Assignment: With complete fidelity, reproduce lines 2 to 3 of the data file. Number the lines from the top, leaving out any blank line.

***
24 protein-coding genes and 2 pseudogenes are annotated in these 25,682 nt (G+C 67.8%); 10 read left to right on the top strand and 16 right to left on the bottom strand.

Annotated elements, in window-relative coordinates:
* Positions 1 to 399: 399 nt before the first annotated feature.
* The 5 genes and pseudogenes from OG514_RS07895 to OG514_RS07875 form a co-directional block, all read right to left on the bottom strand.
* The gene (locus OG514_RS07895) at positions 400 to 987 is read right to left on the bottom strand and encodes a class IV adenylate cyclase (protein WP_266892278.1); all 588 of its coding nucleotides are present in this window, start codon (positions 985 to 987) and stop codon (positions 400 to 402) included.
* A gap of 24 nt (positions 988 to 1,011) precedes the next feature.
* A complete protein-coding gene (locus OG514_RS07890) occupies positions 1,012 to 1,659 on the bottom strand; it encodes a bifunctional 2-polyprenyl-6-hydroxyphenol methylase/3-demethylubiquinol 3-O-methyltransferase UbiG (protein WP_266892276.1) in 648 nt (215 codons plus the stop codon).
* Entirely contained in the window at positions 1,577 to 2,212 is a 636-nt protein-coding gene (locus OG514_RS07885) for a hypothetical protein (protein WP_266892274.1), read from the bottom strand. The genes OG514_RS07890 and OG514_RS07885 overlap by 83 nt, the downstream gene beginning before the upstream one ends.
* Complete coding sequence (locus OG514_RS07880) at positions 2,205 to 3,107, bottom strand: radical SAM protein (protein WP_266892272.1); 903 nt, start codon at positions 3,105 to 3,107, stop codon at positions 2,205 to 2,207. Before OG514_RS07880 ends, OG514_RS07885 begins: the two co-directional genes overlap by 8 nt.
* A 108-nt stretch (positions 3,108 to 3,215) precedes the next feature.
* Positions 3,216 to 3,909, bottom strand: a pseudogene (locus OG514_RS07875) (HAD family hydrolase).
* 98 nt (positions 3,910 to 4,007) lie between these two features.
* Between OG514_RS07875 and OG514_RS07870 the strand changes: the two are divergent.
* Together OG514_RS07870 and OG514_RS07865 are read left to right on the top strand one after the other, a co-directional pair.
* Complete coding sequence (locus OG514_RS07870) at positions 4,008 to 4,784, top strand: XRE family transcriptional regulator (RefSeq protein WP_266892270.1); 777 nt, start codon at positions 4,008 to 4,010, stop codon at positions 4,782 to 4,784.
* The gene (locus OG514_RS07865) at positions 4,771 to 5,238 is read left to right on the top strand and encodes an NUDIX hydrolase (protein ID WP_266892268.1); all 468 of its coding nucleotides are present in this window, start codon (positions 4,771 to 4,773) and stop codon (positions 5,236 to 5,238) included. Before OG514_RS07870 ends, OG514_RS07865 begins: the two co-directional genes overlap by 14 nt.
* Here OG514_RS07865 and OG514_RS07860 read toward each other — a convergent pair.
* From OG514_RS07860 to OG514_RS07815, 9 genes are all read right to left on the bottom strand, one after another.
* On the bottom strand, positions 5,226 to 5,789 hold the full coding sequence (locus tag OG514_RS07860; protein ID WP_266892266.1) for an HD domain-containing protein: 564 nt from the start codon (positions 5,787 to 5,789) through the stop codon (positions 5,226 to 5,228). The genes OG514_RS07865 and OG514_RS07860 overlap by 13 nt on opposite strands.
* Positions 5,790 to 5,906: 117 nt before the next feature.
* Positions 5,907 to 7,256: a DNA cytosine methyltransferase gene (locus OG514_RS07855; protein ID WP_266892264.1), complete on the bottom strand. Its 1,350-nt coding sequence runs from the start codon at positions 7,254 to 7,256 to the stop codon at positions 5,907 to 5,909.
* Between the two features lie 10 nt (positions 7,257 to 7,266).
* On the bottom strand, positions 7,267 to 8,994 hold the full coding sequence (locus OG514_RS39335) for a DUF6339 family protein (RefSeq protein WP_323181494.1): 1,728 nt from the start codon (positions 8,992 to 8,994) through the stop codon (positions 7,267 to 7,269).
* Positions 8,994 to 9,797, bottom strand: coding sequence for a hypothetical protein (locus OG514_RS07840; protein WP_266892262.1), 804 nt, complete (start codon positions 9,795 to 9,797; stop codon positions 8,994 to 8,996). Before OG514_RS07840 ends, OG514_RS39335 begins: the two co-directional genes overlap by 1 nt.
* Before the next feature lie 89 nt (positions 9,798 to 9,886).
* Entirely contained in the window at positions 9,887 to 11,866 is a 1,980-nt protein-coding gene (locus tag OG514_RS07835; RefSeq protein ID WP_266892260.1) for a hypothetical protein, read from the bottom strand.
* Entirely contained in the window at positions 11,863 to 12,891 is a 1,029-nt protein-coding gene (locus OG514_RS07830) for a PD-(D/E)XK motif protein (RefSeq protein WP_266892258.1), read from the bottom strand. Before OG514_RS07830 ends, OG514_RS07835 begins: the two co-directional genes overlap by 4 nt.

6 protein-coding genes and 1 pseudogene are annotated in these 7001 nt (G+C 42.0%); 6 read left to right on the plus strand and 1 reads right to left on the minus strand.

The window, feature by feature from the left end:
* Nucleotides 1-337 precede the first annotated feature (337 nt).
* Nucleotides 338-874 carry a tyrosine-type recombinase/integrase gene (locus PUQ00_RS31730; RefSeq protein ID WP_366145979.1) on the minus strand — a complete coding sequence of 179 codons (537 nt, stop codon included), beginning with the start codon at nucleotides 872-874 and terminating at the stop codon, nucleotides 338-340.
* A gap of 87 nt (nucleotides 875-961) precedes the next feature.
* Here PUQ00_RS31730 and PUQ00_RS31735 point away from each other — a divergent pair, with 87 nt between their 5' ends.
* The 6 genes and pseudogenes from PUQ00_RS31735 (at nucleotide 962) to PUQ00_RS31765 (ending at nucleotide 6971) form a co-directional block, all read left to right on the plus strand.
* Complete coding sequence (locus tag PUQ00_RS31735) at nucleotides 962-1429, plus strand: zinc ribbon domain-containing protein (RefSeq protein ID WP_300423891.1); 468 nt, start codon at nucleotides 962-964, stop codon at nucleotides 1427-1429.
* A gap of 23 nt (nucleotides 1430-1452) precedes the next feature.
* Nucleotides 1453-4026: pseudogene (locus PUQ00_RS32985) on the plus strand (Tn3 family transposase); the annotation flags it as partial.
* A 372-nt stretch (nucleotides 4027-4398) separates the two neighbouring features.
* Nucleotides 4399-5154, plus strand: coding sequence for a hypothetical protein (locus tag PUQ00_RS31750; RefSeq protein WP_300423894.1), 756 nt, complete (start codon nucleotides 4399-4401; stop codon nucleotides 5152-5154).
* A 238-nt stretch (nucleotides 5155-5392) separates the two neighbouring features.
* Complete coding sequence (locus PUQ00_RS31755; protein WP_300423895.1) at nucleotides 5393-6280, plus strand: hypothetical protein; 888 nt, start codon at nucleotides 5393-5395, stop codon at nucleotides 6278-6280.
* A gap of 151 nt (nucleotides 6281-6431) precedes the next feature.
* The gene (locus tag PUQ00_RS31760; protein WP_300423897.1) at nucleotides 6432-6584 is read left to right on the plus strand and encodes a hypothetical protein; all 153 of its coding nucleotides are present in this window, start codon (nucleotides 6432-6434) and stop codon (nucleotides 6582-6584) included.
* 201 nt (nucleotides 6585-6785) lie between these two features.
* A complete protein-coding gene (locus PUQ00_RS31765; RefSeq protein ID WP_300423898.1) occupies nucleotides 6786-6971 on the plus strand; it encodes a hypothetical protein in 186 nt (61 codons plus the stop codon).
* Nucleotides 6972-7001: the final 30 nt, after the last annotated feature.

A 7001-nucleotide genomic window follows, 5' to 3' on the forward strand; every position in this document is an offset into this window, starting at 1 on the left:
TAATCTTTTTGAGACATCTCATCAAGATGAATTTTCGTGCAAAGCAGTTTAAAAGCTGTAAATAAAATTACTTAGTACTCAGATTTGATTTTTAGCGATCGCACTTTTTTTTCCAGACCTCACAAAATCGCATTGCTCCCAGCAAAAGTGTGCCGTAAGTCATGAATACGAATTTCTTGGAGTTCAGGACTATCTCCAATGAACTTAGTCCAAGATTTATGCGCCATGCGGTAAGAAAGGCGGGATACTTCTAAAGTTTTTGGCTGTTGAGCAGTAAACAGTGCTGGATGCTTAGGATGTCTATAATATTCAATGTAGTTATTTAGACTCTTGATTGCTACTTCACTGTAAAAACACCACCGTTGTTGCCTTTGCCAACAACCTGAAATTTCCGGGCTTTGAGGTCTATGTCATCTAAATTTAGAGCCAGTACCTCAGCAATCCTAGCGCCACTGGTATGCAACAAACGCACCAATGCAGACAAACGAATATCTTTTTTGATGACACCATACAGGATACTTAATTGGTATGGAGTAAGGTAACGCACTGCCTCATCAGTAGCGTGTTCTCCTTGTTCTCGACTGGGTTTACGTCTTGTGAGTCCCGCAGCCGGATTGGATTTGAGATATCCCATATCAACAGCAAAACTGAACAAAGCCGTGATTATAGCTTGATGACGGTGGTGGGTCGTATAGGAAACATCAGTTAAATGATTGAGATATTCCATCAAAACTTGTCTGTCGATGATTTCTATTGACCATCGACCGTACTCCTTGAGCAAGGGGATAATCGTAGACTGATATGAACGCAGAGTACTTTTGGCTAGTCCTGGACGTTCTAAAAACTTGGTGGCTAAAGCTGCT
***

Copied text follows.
Annotated elements, in window-relative coordinates:
* Positions 1 to 399: 399 nt before the first annotated feature.